Tax expert and IRS trial lawyer Nick Richards has issued a warning for the cannabis commerce industry – 280E audits are on the way. According to Richards, recent changes in IRS policy could lead to audits and subsequent fines and collected taxes that would amount to millions.

What Is Section 280E?

26 U.S. Code Section 280E is the federal statute that states that a business engaging in the trafficking of a Schedule I or II controlled substance, such as cannabis, is barred from taking tax deductions or credits.

In layman’s terms, cannabis entrepreneurs are required to pay taxes on all of their revenue without the benefit of being able to use business expenses to reduce their taxable income.

Why Does Section 280E Apply To Cannabis Retailers?

While it has been argued that 280E shouldn’t apply to legal cannabis companies, in two key court cases in 2018, Tax Court ruled against:

Will This Only Affect Cannabis Retailers?

No – the change in policy will also allow for 280E audits of ancillary management companies, such as those that lease property to cannabis businesses, landlords, and anyone else that directly profits from cannabis sales.

How Will Audits Be Carried Out?

An IRS program, known as the Compliance Initiative Project, is tasked with auditing the state-legal cannabis industry. It was originally meant to only examine businesses in Colorado, but as states have continued to legalize cannabis, its scope has been expanded.

This program uses an audit technique guide based on the Colorado cannabis industry, which will help auditors to consider what could be years of missing tax forms that are required for cash payments of more than $10,000, which could mean penalties amounting to millions of dollars.

What Can You Do To Prepare?

  • Incorporate: Always a smart move for those trying to limit tax burdens, small businesses should consider becoming a Corporation or Limited Liability Corporation. In the case of 280E, the former is the smarter choice. 280E disallows deductions and creates “phantom income” that flows through to owners and creates personal income tax, meaning owners of LLCs get taxed on income they never received.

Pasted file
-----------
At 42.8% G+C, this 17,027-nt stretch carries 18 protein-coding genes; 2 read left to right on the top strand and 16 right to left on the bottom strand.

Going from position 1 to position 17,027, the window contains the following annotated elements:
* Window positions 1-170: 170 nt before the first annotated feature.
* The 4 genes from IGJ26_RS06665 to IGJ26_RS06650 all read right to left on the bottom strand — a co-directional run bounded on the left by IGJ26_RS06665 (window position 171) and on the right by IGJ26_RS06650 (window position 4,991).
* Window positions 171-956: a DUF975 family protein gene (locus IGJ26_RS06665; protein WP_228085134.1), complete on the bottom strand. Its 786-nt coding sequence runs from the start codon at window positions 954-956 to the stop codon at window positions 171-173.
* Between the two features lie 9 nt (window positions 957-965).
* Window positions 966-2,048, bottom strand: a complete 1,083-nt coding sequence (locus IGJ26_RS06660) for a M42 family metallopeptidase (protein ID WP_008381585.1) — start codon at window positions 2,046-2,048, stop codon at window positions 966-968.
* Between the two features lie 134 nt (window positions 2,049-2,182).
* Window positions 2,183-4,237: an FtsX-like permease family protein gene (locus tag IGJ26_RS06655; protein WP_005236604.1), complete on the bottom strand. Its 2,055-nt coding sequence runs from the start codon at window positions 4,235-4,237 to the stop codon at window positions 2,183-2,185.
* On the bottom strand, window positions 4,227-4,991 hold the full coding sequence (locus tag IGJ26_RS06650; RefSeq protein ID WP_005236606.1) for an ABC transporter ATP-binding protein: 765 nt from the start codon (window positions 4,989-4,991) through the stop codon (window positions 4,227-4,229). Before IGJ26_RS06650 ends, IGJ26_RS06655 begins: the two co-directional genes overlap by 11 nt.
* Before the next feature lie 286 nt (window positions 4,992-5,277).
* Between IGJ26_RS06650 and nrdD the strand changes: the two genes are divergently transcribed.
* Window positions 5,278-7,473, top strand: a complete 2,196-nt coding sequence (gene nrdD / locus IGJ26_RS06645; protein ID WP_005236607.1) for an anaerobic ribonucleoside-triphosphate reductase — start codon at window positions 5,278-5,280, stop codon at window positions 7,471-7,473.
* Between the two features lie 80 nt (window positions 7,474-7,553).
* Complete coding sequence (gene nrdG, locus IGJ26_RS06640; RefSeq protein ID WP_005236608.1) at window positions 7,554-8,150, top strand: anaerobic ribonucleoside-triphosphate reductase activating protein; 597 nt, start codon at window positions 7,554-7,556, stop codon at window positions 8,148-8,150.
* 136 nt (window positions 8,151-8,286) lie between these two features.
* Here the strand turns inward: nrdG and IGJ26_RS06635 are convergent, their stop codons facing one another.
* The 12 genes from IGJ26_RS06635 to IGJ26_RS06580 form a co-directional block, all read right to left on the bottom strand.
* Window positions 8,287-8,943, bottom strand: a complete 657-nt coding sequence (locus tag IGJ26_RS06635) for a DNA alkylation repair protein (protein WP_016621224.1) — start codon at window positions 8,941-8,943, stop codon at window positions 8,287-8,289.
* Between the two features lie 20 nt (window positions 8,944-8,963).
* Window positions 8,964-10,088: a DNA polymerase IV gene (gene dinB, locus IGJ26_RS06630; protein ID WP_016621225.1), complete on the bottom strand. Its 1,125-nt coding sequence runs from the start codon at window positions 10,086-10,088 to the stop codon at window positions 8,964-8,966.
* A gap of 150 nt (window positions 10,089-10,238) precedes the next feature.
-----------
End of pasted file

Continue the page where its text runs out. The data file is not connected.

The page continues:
• Document Absolutely Everything: Don’t let a single expense go by without documenting it. In an audit, you’ll need to detail your cost of goods sold, and if you can’t prove what you claim with documentation, you’ll be at risk of fines.
  • Categorize Your Employees: Specifically assigning roles to each employee allows for more accurate reporting on wages, and lower risk of fines.
  • Work With The Experts: In addition to consulting a tax attorney like Richards, make sure every aspect of your business is supported by an expert in their field. That includes your IT, especially given how crucial it is to your documentation and compliance. Partner with Veo Verde to have your compliance practices double-checked and supported by the right technology.


Like this article? Check out the following blogs to learn more:

Are You Complying With The BCC Requirements For Video Surveillance?

The Journey To Legalize Recreational Cannabis In California

Cannabis & Computers: A Critical Relationship


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